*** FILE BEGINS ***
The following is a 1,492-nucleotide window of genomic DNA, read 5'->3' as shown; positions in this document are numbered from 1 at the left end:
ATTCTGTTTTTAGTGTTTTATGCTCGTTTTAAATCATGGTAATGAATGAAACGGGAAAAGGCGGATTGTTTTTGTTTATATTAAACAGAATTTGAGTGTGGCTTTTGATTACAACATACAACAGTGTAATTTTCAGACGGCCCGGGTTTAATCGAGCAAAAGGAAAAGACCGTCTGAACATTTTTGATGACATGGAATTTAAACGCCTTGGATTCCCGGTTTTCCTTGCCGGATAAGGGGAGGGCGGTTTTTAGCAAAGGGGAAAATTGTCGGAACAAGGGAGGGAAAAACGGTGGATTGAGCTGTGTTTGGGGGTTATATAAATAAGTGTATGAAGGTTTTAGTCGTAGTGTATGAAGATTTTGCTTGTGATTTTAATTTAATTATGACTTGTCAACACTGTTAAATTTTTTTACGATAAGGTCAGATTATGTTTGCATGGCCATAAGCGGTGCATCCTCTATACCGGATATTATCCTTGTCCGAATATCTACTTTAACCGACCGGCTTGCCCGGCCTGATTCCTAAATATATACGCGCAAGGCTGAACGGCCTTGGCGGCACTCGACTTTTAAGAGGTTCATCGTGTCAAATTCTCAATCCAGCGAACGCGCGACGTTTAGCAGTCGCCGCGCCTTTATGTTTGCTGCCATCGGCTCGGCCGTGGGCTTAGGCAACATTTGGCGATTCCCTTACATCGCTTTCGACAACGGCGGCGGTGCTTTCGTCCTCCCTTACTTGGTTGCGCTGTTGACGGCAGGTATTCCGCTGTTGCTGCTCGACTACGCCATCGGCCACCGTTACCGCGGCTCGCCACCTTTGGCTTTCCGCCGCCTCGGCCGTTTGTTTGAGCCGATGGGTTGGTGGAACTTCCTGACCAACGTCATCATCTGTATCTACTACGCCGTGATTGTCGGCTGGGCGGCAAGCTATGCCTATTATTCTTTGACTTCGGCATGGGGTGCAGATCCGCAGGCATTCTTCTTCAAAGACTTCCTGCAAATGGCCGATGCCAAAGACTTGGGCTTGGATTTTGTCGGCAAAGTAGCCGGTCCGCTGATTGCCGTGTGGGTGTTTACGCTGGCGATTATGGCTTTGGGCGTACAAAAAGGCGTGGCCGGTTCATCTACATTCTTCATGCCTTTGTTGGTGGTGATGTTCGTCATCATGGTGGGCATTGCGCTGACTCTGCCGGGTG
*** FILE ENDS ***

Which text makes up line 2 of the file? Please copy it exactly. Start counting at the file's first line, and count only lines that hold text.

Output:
ATTCTGTTTTTAGTGTTTTATGCTCGTTTTAAATCATGGTAATGAATGAAACGGGAAAAGGCGGATTGTTTTTGTTTATATTAAACAGAATTTGAGTGTGGCTTTTGATTACAACATACAACAGTGTAATTTTCAGACGGCCCGGGTTTAATCGAGCAAAAGGAAAAGACCGTCTGAACATTTTTGATGACATGGAATTTAAACGCCTTGGATTCCCGGTTTTCCTTGCCGGATAAGGGGAGGGCGGTTTTTAGCAAAGGGGAAAATTGTCGGAACAAGGGAGGGAAAAACGGTGGATTGAGCTGTGTTTGGGGGTTATATAAATAAGTGTATGAAGGTTTTAGTCGTAGTGTATGAAGATTTTGCTTGTGATTTTAATTTAATTATGACTTGTCAACACTGTTAAATTTTTTTACGATAAGGTCAGATTATGTTTGCATGGCCATAAGCGGTGCATCCTCTATACCGGATATTATCCTTGTCCGAATATCTACTTTAACCGACCGGCTTGCCCGGCCTGATTCCTAAATATATACGCGCAAGGCTGAACGGCCTTGGCGGCACTCGACTTTTAAGAGGTTCATCGTGTCAAATTCTCAATCCAGCGAACGCGCGACGTTTAGCAGTCGCCGCGCCTTTATGTTTGCTGCCATCGGCTCGGCCGTGGGCTTAGGCAACATTTGGCGATTCCCTTACATCGCTTTCGACAACGGCGGCGGTGCTTTCGTCCTCCCTTACTTGGTTGCGCTGTTGACGGCAGGTATTCCGCTGTTGCTGCTCGACTACGCCATCGGCCACCGTTACCGCGGCTCGCCACCTTTGGCTTTCCGCCGCCTCGGCCGTTTGTTTGAGCCGATGGGTTGGTGGAACTTCCTGACCAACGTCATCATCTGTATCTACTACGCCGTGATTGTCGGCTGGGCGGCAAGCTATGCCTATTATTCTTTGACTTCGGCATGGGGTGCAGATCCGCAGGCATTCTTCTTCAAAGACTTCCTGCAAATGGCCGATGCCAAAGACTTGGGCTTGGATTTTGTCGGCAAAGTAGCCGGTCCGCTGATTGCCGTGTGGGTGTTTACGCTGGCGATTATGGCTTTGGGCGTACAAAAAGGCGTGGCCGGTTCATCTACATTCTTCATGCCTTTGTTGGTGGTGATGTTCGTCATCATGGTGGGCATTGCGCTGACTCTGCCGGGTG